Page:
How will we prepare the next generation for a rapidly changing world?
In 5 years, from 2015 to 2020 the Top 10 Skills required for the job market changed dramatically. The next 10 years are going to require even a greater leap as we prepare the next generation for a rapidly changing world. Let’s look at 5 big ideas for the future of education.
Complex problem solving has held its place at number one. Sadly, the national curriculum seems to have removed complexity from the problem solving item and focused on regurgitation. Critical thinking jumped a few spots, but creativity climbed from 10th place to 3rd place.
The Covid-19 pandemic in 2020 is a good assessment on how well the Top 10 skills have been mastered by those leading the global response. Perhaps our politicians could do with a bit of re-schooling. But preparation for 2020 is long gone – and now we are looking at the tectonic shifts that need to be made as we prepare students for the world of work in 2030.
What are the BIG IDEAS for the future of Education?
The following 5 Big Ideas for the future of Education need to inform the tectonic shift that must be seen in the teaching and schooling system:
Idea 1: Cognitive Flexibility
Number 10 in 2020 has jumped to first place in 2030. Although subject disciplines remain important, interdisciplinary cognitive flexibility is now a non-negotiable. Schools will have to include a thematic, cross ‘silo’ integrated curriculum to prepare students for this multi-faceted world. Neuroscientists are telling us that the brain does not learn explicitly or implicitly in subjects. The brain learns in what we call CROPS – the fruit of memory. Categories – Relationships – Order – Patterns – Symbols. Educators are going to have to rapidly learn the art of collaboration as they look for interdisciplinary themes that will produce the CROPS required for 2030 leadership.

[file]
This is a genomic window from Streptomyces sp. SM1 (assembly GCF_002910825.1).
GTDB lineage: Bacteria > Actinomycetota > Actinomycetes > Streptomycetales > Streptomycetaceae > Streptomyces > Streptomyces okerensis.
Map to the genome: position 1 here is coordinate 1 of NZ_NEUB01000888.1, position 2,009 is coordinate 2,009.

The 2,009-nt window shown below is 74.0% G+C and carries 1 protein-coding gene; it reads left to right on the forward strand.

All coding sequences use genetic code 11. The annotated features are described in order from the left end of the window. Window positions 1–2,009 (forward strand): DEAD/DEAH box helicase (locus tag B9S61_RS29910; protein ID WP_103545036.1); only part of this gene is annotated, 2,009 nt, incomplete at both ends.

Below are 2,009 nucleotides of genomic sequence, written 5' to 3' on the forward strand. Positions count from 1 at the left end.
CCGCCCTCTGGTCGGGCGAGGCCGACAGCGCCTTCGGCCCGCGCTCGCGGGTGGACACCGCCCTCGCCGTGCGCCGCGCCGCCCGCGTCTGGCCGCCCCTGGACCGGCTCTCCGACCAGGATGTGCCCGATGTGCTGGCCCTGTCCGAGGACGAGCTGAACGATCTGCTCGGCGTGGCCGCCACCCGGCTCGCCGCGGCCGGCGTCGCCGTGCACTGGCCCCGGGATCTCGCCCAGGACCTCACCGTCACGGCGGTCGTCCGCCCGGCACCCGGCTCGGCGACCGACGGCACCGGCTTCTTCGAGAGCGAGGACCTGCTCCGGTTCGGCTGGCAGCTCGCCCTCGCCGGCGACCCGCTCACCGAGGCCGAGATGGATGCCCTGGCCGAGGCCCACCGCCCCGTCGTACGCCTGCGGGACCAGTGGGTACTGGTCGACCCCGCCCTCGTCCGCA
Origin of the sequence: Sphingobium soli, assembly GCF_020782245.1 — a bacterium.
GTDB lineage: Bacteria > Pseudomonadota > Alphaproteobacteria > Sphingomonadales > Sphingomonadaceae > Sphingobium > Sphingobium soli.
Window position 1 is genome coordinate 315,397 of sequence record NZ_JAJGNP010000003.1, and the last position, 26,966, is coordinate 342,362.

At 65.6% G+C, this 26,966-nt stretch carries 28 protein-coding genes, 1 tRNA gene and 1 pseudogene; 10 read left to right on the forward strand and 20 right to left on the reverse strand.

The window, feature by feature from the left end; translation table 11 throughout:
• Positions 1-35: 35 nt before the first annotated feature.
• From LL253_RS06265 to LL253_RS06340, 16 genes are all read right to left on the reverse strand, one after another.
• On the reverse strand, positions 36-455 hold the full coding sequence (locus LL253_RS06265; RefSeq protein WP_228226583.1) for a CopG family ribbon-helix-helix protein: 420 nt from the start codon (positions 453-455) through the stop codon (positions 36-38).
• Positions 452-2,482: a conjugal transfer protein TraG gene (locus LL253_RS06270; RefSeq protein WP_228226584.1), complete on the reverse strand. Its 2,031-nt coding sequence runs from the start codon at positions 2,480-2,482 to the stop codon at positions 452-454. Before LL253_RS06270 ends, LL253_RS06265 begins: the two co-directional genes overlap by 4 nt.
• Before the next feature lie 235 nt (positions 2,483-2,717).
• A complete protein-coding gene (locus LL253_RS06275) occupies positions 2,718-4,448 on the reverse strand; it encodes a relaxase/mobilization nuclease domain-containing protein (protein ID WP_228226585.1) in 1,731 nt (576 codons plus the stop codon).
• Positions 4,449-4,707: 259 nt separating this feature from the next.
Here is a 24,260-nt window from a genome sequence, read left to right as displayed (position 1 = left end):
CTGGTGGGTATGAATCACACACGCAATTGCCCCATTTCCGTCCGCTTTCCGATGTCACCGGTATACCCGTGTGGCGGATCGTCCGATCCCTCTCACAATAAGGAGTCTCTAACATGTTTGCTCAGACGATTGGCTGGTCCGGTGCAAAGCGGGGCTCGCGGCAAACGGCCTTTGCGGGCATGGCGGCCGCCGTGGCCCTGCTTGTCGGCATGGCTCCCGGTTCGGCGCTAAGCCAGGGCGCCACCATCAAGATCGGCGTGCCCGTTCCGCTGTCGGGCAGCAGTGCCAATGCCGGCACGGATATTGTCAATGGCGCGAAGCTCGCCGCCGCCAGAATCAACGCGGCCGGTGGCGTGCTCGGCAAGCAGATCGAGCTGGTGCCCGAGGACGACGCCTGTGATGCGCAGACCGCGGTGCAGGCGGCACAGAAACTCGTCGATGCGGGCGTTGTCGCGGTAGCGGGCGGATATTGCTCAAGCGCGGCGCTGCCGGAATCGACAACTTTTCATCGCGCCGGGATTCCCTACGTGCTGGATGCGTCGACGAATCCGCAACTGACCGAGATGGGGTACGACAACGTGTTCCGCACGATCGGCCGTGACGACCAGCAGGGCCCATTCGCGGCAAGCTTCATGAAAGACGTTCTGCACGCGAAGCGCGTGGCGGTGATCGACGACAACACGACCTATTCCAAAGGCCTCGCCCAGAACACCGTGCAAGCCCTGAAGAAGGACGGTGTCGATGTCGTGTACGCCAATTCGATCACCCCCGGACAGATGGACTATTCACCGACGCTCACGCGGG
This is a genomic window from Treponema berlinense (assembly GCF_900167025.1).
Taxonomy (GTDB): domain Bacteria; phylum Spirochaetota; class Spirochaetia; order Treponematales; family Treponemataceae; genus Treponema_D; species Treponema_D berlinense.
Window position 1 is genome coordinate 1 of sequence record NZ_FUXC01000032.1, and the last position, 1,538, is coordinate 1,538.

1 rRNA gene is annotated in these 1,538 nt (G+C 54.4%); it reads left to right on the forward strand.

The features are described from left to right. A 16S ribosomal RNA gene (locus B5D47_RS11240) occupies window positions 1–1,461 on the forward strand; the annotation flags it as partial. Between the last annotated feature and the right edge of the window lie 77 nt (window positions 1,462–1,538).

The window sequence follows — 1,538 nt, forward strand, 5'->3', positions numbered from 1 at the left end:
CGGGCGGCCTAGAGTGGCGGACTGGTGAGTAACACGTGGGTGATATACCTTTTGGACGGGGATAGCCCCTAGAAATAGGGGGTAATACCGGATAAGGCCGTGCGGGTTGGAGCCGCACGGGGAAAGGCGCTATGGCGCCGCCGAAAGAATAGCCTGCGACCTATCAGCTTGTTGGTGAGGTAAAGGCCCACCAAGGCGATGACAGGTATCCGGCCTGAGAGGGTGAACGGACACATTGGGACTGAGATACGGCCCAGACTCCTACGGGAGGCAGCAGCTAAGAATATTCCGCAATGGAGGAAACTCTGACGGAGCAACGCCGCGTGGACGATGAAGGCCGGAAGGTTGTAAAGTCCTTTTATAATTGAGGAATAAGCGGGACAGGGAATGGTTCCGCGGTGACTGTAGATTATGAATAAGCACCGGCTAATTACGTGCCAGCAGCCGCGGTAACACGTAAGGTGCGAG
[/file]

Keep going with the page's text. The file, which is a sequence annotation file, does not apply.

Idea 2: Digital literacy and computational thinking
Artificial Intelligence and robotics is going to be big. During the last decade we have heard a lot about STEM (Science, Technology, Engineering and Mathematics). Digital literacy, artificial intelligence (coding and robotics) and the internet of things (IoT) is now required for employment. SMAC is the new catch word (Social, Mobility, Analytics and Cloud).
Blooms Taxonomy used to be a pyramid with knowledge and remembering as the base. Knowledge was the foundation. And regurgitating what you have been able to embed in your declarative memory was an indication of your capacity. Those days are over. In a knowledge society, the quantity of knowledge is a click away.
Way back in the 1950’s, a group of psychologists and Benjamin Bloom collaborated to design the Bloom’s Taxonomy. Their design had six levels. The lower level of cognitive gain was on the knowledge that they wanted students to acquire, remember and understand. The middle level of the pyramid was on the ability to apply and analyse the knowledge that had been acquired in the lower level. The top level involved evaluating the application and the analysis of the knowledge. The pinnacle was to create something with it. Notice how the pyramid design emphasised knowledge as the broad base. Knowledge in the 1950’s was the foundation stone of learning. This base of knowledge was essential. Mastery, therefore depended on a declaration of that knowledge. Testing proved to be a very effective way to determine if students could REMEMBER the knowledge.
The layout has been redesigned many times with new words and verbs added to make it a useful tool for teachers and students. Perhaps one of the greatest re-designs of the original was to do away with the pyramid design and reinvent the taxonomy in an ice-cream cone shape.